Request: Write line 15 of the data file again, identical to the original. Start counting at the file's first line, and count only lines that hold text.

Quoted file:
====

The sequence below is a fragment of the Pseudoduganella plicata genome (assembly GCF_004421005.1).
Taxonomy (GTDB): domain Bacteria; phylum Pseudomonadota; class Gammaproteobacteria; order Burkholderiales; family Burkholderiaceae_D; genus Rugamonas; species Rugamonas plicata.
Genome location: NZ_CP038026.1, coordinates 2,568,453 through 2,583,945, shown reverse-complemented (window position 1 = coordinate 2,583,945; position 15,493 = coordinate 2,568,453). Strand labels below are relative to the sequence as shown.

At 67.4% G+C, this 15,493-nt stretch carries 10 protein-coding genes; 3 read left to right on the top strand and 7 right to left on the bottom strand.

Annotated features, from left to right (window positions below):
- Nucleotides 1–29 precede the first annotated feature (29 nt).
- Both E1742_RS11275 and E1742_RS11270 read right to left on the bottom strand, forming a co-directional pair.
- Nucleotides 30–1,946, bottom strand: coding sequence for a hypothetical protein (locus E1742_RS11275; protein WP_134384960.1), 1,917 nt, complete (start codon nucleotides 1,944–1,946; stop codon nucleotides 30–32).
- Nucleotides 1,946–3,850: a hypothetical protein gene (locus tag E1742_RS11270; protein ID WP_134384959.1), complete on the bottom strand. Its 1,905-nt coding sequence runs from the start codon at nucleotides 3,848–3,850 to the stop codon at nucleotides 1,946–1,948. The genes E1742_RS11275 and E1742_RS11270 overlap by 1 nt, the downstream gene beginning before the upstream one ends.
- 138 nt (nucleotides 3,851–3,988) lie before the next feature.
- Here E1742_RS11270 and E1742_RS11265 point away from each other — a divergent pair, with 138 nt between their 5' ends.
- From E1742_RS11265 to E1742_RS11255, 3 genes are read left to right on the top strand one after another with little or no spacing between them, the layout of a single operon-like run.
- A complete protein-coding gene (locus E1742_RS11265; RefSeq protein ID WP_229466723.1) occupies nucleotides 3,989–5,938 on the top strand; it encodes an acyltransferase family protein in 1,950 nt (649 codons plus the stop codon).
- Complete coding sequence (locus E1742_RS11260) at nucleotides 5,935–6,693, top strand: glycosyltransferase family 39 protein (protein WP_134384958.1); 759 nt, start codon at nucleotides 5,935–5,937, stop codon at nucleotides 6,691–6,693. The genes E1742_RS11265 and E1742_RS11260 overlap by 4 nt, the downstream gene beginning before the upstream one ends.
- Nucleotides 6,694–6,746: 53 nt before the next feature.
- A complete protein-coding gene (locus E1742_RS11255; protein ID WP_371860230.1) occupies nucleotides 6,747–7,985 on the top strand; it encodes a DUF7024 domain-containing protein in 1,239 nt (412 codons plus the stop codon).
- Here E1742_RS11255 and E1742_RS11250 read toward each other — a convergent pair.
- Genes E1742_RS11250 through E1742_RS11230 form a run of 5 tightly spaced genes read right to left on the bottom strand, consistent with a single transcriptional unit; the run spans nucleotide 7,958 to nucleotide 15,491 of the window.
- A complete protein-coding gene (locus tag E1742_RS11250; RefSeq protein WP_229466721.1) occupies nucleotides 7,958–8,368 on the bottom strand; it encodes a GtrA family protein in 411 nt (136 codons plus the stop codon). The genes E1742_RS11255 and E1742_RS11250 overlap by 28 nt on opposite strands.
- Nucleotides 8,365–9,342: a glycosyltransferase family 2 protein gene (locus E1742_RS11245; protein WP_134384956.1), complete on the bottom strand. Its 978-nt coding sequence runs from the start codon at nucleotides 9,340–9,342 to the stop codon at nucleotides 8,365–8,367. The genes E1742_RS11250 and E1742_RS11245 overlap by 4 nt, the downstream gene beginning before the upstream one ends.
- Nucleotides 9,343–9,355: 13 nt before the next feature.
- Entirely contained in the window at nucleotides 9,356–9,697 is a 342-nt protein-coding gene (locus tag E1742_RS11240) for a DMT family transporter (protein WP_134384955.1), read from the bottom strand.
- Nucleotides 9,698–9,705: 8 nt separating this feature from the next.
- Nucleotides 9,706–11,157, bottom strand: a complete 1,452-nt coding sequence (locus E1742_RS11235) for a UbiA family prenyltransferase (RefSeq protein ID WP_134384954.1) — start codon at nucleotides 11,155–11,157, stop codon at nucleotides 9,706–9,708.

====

- Nucleotides 6,694–6,746: 53 nt before the next feature.